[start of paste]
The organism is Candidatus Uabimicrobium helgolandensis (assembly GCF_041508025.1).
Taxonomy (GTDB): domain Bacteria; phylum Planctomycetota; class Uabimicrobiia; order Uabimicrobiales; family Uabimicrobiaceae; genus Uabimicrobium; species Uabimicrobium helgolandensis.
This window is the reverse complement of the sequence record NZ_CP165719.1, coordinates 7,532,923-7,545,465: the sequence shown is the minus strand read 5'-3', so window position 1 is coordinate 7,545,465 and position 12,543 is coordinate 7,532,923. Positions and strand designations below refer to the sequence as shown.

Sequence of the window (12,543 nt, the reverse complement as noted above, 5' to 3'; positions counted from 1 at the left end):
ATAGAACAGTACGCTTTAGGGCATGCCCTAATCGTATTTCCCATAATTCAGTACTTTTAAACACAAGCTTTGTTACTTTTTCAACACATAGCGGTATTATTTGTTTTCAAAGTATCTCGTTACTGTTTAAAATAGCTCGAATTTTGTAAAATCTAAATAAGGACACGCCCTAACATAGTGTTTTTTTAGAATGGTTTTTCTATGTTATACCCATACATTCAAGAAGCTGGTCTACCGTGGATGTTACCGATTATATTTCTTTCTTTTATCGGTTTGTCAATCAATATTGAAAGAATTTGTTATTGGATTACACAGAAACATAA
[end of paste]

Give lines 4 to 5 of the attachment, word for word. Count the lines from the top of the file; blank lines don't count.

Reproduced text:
Sequence of the window (12,543 nt, the reverse complement as noted above, 5' to 3'; positions counted from 1 at the left end):
ATAGAACAGTACGCTTTAGGGCATGCCCTAATCGTATTTCCCATAATTCAGTACTTTTAAACACAAGCTTTGTTACTTTTTCAACACATAGCGGTATTATTTGTTTTCAAAGTATCTCGTTACTGTTTAAAATAGCTCGAATTTTGTAAAATCTAAATAAGGACACGCCCTAACATAGTGTTTTTTTAGAATGGTTTTTCTATGTTATACCCATACATTCAAGAAGCTGGTCTACCGTGGATGTTACCGATTATATTTCTTTCTTTTATCGGTTTGTCAATCAATATTGAAAGAATTTGTTATTGGATTACACAGAAACATAA